After a few weeks of searching, I landed at Freshwater Church, a new plant in Bolivar, and by the grace of God, I didn’t poison it with my presence. On the contrary, many of the lies I’d bit into hook, line and sinker began to be revealed for what they were, devilish deceptions.
Through the distance obtained by leaving; the humility I gained by entering into a new fellowship of believers in which I had no pre-existent identity, status, authority or say; and a severe work of the Holy Spirit in my heart, I began to realize where my issues with my former church had originated: my own self-serving, self-glorifying, self-worshipping heart.
What I had created in my mind was a church in my own image.
I knew how it should operate.
I knew how its leaders should lead.
I knew how decisions should be made.
So when reality didn’t line up with my fantasy, my ego balked, my heart hardened and I stopped seeing the church as a place where God invites us to serve one another and instead commenced to critique it through a me-centered, consumerist standard against which no institution comprised of human beings could measure up.
This time was like a rebirth.
Once I admitted this to myself and repented of my arrogance, my foolishness, my brash egotism … I could breathe again. I could pray again. I began to hunger for the word again. I began to see God’s church once again as a motley assemblage of imperfect saints drawn together not to demand their own needs be met, but rather to celebrate and model the selfless servanthood of the bridegroom, Christ, who is coming back one day to present his church, made holy and blameless through his sacrifice on the cross, to his Father.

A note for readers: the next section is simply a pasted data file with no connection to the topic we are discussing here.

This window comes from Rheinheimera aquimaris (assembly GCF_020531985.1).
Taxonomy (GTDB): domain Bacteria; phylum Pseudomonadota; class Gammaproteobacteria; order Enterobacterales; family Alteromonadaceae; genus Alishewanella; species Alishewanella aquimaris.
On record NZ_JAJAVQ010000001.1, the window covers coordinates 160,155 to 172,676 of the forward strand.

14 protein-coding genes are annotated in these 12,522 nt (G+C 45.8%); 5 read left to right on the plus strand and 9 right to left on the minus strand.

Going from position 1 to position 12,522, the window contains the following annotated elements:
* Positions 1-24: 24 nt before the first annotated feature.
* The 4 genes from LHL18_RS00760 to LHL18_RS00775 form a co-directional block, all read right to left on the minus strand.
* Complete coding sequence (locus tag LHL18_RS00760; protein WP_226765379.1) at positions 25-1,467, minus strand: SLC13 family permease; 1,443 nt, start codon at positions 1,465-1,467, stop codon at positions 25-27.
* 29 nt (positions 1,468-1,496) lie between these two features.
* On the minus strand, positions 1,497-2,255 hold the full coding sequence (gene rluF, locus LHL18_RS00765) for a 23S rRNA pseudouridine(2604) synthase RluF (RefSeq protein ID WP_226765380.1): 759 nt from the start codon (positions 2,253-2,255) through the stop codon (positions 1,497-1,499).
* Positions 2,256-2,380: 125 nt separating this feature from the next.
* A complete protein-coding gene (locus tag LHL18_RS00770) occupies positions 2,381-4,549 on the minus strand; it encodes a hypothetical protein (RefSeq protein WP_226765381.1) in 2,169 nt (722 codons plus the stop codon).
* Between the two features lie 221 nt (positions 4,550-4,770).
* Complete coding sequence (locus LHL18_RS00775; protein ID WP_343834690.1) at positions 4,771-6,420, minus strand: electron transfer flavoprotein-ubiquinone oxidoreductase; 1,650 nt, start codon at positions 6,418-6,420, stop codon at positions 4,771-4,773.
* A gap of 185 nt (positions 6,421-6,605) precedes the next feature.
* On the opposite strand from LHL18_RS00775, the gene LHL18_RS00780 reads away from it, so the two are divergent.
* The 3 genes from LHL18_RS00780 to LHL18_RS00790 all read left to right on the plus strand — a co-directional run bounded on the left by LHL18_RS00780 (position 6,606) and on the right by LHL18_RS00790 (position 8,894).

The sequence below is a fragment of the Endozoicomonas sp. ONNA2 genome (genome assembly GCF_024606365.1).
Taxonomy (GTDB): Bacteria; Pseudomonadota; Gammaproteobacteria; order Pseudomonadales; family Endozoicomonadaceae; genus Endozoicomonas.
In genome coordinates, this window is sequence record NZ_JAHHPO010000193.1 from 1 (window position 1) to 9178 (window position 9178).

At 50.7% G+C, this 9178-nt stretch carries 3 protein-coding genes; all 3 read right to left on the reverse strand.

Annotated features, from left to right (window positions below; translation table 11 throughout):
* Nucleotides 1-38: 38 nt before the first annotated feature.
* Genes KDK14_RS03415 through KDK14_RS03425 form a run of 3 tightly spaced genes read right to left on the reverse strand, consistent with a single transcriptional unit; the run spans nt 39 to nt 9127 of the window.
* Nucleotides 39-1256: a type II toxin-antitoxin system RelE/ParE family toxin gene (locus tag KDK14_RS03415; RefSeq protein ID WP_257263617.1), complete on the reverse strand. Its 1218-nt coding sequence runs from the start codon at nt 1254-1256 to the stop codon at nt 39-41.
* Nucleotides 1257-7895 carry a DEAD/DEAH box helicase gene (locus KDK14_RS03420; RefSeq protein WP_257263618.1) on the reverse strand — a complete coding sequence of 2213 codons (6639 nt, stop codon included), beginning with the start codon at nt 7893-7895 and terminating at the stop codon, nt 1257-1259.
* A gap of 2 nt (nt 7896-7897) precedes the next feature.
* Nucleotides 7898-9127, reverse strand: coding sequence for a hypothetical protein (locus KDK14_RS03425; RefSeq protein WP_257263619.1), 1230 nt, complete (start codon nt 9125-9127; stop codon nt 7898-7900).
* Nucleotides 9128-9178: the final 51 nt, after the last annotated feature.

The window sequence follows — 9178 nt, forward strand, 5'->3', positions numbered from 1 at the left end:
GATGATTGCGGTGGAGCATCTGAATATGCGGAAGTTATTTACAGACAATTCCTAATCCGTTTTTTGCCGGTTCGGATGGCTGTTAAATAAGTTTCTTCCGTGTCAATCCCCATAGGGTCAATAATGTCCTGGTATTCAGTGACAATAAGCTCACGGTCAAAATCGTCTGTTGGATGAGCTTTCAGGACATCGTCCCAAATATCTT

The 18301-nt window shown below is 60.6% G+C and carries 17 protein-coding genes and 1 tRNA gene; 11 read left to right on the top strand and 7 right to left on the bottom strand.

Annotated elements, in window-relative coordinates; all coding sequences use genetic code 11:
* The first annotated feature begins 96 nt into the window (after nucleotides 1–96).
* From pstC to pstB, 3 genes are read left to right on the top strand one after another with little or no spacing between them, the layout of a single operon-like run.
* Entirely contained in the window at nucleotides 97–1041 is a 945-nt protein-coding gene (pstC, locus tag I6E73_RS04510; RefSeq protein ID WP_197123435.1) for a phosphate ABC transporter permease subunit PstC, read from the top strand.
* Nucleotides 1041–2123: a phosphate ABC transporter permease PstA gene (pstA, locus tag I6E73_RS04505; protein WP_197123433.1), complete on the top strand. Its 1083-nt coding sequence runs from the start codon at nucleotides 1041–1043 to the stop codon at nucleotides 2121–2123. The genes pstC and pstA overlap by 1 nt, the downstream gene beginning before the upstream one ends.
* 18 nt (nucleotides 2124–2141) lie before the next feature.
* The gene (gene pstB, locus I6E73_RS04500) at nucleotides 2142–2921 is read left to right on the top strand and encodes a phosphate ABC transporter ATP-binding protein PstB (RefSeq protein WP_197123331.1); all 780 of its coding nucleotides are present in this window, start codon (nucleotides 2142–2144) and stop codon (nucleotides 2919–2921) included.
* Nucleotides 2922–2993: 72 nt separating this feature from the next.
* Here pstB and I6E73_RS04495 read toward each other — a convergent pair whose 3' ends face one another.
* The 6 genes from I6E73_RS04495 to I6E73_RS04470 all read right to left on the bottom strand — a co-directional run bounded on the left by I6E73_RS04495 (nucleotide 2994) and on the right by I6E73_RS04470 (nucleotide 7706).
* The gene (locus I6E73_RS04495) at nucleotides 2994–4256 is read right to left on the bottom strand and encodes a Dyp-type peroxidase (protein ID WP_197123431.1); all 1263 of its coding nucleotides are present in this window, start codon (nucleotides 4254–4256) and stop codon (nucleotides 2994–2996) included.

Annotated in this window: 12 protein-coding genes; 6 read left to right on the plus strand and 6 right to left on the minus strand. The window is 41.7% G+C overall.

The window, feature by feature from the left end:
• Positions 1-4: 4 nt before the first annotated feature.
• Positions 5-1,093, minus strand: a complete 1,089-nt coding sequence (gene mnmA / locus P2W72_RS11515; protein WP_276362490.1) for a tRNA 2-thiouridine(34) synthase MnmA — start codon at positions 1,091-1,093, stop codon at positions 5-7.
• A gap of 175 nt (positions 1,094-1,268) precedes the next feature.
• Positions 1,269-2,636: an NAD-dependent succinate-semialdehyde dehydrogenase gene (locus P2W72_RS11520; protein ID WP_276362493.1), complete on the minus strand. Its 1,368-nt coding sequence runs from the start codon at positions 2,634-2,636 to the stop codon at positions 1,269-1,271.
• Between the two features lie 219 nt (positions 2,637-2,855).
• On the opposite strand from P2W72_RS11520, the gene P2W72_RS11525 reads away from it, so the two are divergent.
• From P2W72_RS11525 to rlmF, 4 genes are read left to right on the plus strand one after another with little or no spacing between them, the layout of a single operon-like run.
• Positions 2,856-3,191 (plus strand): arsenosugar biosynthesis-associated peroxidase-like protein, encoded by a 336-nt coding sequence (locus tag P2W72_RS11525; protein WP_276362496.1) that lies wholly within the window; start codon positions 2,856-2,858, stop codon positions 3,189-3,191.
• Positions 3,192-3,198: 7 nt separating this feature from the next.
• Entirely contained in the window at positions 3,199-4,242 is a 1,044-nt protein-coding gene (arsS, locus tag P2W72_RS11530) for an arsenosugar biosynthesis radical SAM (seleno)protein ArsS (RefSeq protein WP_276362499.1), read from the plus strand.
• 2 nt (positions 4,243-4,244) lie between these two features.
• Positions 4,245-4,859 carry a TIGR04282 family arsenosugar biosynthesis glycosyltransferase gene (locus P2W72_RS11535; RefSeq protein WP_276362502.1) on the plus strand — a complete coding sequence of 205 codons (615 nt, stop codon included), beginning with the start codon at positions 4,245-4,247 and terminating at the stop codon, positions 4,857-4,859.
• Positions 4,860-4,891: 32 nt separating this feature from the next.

Though I’m firmly planted in a new place now, I have since returned to worship with my former church on at least two occasions, both marked by a rekindled love for the people there, a deep and sincere respect for its leadership, and a freedom to worship that had previously been choked nigh unto death by my own sinful pride.
A revelation like this is a tough pill to swallow, but a beautiful thing. Repentance is difficult act, but a beautiful thing. However, only now, years later, am I realizing that somewhere along the way, I left out a necessary step. I’d like to take care of that today.
Church, I’m sorry.